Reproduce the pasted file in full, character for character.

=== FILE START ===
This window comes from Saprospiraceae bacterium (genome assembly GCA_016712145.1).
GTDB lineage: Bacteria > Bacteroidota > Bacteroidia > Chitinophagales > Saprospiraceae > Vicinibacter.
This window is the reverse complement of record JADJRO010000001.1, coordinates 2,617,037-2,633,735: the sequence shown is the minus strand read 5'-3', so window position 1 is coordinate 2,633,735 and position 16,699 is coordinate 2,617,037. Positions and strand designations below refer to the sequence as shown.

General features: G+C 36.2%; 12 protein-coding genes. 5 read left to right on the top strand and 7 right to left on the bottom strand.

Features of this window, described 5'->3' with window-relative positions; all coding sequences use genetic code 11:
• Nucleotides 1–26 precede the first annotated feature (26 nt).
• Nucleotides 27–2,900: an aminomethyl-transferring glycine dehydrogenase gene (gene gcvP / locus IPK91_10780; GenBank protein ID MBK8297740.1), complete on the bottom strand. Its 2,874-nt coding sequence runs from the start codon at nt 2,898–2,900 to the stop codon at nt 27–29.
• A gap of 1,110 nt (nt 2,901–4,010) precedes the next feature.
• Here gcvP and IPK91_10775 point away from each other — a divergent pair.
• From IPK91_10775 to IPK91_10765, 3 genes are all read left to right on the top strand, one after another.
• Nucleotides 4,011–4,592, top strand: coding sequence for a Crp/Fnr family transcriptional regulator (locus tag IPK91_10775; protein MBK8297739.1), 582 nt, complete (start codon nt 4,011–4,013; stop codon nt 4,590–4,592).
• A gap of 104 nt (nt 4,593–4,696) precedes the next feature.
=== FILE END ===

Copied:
This window comes from Saprospiraceae bacterium (genome assembly GCA_016712145.1).
GTDB lineage: Bacteria > Bacteroidota > Bacteroidia > Chitinophagales > Saprospiraceae > Vicinibacter.
This window is the reverse complement of record JADJRO010000001.1, coordinates 2,617,037-2,633,735: the sequence shown is the minus strand read 5'-3', so window position 1 is coordinate 2,633,735 and position 16,699 is coordinate 2,617,037. Positions and strand designations below refer to the sequence as shown.

General features: G+C 36.2%; 12 protein-coding genes. 5 read left to right on the top strand and 7 right to left on the bottom strand.

Features of this window, described 5'->3' with window-relative positions; all coding sequences use genetic code 11:
• Nucleotides 1–26 precede the first annotated feature (26 nt).
• Nucleotides 27–2,900: an aminomethyl-transferring glycine dehydrogenase gene (gene gcvP / locus IPK91_10780; GenBank protein ID MBK8297740.1), complete on the bottom strand. Its 2,874-nt coding sequence runs from the start codon at nt 2,898–2,900 to the stop codon at nt 27–29.
• A gap of 1,110 nt (nt 2,901–4,010) precedes the next feature.
• Here gcvP and IPK91_10775 point away from each other — a divergent pair.
• From IPK91_10775 to IPK91_10765, 3 genes are all read left to right on the top strand, one after another.
• Nucleotides 4,011–4,592, top strand: coding sequence for a Crp/Fnr family transcriptional regulator (locus tag IPK91_10775; protein MBK8297739.1), 582 nt, complete (start codon nt 4,011–4,013; stop codon nt 4,590–4,592).
• A gap of 104 nt (nt 4,593–4,696) precedes the next feature.